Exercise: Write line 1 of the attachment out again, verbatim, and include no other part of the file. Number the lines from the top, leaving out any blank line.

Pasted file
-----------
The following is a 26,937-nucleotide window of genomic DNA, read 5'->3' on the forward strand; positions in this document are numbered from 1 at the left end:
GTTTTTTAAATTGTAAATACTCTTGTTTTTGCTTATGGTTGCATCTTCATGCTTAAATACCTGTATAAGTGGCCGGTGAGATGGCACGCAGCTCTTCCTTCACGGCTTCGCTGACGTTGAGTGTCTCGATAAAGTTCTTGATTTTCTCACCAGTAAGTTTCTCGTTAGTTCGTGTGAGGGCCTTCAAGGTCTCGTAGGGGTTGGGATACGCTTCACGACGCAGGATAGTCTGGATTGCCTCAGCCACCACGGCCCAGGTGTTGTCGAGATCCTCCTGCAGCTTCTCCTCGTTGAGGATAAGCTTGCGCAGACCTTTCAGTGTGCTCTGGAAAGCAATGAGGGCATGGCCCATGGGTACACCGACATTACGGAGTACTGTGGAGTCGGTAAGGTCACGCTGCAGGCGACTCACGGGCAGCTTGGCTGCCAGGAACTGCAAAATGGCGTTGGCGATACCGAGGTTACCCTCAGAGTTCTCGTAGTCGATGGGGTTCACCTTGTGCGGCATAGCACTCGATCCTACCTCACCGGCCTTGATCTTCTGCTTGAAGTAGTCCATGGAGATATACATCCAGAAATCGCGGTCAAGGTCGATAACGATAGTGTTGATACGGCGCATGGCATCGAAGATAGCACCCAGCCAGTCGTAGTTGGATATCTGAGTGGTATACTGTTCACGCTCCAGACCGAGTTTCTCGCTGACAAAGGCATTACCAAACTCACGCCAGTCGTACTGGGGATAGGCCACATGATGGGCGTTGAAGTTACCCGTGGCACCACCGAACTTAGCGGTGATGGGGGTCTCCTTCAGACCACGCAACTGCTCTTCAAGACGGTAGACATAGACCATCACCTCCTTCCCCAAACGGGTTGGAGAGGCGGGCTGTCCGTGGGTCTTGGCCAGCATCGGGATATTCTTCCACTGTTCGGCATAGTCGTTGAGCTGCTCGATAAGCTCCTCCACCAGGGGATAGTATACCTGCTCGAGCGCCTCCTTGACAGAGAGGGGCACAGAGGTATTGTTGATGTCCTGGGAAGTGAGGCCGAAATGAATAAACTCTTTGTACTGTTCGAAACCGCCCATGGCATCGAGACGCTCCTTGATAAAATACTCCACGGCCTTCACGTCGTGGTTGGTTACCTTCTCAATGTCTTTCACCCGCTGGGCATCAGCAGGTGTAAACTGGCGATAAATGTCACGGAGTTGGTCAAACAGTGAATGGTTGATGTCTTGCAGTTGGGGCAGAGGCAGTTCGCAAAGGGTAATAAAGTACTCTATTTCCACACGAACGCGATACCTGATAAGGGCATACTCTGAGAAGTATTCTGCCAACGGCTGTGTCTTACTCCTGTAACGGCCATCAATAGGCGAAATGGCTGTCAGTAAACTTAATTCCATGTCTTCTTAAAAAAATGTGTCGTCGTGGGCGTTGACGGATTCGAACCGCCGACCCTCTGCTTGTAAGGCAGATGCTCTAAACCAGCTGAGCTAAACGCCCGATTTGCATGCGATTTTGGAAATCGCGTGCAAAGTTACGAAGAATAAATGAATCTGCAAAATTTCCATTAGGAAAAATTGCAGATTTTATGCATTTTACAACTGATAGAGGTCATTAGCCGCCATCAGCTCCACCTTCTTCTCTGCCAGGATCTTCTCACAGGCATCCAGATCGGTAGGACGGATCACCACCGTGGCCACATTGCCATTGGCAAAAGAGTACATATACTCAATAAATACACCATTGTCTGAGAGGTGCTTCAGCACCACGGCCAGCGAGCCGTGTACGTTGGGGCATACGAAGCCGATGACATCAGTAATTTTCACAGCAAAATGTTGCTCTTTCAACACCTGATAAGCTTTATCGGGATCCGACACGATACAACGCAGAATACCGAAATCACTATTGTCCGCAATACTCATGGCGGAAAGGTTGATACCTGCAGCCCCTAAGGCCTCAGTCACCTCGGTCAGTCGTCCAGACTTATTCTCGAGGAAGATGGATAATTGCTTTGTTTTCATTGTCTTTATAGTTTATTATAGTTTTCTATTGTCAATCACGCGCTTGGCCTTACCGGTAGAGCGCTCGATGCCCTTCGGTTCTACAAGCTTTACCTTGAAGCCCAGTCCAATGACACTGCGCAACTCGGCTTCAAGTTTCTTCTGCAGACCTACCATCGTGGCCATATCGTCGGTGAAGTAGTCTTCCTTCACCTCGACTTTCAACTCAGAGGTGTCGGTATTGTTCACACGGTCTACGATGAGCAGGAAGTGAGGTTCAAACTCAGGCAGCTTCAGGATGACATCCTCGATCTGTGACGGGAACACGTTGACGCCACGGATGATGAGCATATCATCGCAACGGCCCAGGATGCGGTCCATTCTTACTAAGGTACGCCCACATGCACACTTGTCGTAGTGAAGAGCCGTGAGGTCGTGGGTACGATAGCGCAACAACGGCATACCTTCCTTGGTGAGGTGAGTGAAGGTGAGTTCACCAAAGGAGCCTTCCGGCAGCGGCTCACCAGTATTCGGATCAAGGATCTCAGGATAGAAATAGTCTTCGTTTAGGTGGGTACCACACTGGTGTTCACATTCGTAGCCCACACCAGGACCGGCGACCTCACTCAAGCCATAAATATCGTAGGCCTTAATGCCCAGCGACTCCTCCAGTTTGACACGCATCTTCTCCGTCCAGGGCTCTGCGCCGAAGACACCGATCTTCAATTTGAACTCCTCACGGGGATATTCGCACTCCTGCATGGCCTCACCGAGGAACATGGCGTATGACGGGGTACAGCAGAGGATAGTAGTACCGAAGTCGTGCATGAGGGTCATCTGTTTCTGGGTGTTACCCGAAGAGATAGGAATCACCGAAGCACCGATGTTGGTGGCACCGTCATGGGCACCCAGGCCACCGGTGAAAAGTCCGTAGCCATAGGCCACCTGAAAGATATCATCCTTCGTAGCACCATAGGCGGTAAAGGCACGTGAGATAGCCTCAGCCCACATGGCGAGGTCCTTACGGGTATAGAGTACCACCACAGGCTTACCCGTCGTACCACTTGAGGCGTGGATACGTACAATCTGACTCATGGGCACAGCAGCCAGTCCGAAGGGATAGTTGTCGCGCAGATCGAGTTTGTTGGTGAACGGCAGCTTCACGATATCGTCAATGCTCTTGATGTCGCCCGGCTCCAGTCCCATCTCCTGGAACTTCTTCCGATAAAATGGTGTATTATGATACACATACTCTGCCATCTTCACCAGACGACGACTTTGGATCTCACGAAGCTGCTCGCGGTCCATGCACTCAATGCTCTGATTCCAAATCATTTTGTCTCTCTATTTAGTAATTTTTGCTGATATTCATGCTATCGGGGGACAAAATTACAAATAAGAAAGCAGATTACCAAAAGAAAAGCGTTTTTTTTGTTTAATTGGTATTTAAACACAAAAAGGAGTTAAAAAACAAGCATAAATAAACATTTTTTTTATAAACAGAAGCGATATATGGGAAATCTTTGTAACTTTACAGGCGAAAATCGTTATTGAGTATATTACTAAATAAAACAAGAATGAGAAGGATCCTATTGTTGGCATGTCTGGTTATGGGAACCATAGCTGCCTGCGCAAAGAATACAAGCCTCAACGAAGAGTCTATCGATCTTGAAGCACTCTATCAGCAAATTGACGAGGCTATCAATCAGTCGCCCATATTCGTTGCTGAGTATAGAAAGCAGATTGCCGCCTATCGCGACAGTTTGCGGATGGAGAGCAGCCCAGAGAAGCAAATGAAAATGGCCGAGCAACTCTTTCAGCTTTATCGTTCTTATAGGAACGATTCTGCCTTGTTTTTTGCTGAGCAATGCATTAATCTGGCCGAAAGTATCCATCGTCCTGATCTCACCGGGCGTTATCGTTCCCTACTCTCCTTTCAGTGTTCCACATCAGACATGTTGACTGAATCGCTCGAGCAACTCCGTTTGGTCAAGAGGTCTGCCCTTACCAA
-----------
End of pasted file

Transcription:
The following is a 26,937-nucleotide window of genomic DNA, read 5'->3' on the forward strand; positions in this document are numbered from 1 at the left end: